Saudi Arabia race until attract investment haunted by skepticism

  • Saudi Arabia minister says FDI up 33% in first six months of 2021
  • Investment remains below past goals
  • Riyadh raises stake with more ambitious investment goals
  • Lack of big FDI announcements can affect credibility

DUBAI, Nov. 16 (Reuters) – Saudi Arabia could be credible problem if it keeps shifting goal messages for the amount of foreign investment die it wants to change its view of An future beyond oil in An reality, financial Sources and analysts report that.

Five years since Crown Prince Mohammed bin Salman launched Vision 2030 to end dependency on the kingdom on fossil fuels, foreign direct investment (FDI) remains good short of goals.

When Riyadh revealed the plan in In 2016, it set out to increase annual foreign direct investment to nearly $19 billion in $8 Billion 2020 in 2015, but last year it was just $5.5 billion. How much longer-term goal used to be for foreign direct investment hit 5.7% of gross domestic product (GDP) by 2030, although Riyadh did not give An dollar target.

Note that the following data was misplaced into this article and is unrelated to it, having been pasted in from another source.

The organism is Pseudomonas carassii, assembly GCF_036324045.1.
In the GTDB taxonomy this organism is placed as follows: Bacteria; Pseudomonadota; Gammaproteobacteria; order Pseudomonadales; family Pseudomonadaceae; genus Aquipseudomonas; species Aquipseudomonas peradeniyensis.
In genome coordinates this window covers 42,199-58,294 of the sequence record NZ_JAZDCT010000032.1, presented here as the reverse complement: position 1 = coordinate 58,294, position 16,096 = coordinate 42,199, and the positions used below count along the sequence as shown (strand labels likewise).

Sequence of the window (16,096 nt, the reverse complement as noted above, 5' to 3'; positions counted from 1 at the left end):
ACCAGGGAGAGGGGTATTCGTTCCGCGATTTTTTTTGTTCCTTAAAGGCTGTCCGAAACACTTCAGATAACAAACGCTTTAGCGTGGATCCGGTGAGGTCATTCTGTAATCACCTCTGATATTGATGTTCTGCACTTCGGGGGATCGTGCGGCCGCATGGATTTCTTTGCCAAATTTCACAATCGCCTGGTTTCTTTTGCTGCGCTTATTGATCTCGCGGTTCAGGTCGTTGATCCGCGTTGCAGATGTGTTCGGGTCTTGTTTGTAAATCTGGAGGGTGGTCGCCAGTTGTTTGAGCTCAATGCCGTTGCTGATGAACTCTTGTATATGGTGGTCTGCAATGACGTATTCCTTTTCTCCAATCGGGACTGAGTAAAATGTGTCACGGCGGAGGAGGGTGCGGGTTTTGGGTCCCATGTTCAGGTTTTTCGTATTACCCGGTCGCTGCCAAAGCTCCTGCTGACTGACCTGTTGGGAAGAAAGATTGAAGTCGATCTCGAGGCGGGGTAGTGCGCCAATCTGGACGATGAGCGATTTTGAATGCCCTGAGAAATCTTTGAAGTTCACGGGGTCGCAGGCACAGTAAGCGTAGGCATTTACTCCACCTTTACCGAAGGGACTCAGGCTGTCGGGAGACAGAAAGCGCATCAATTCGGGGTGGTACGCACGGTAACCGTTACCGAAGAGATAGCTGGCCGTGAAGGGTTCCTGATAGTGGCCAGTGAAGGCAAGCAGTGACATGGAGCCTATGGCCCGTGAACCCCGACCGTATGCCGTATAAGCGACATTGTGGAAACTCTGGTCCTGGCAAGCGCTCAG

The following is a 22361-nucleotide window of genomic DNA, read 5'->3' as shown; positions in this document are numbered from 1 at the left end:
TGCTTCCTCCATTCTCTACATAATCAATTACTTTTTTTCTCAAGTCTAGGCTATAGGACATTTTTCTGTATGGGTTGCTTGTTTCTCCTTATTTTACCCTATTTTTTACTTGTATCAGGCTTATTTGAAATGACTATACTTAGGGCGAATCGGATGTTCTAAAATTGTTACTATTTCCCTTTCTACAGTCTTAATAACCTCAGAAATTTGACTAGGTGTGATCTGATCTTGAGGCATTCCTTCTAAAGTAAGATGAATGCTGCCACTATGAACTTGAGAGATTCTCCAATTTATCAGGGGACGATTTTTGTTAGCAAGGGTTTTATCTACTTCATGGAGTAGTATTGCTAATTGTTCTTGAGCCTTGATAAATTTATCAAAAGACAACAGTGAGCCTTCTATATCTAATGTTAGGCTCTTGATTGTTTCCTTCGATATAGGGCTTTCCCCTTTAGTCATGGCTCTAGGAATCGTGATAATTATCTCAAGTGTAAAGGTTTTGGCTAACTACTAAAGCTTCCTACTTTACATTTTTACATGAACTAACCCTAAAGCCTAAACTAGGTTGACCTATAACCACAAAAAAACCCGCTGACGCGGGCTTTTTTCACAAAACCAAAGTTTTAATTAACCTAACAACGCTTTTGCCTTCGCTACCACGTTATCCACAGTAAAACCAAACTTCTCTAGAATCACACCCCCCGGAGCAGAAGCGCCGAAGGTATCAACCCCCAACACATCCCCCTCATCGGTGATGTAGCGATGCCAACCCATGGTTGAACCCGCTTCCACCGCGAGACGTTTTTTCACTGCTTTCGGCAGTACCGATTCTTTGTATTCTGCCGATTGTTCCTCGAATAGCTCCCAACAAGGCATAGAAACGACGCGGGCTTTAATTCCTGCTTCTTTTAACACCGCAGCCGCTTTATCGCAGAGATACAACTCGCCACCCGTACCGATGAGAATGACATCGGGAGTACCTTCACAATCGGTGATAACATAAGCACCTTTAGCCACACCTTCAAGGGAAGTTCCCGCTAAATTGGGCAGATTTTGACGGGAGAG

Now the kingdom has raised the stakes again, saying it wants $100 billion in annual FDI by 2030, a new goal die many analysts find it too ambitious.

“(It) raises eyebrows over: how it seems rather unattainable, especially that over the past four quarters of FDI in total $18.6 billion and the total FDI inflow since the start of 2011 is only equal to $92.2 billion,” said economist James Swanston of Capital Economics.

be consistent with its GDP target, the $100 billion goal means the economy would met 150% need to grow to in 2030 to reach $1.75 trillion – a level that would have made Saudi Arabia the world is the ninth largest economy last year, behind Italy and beyond of Canada, South Korea and Russia.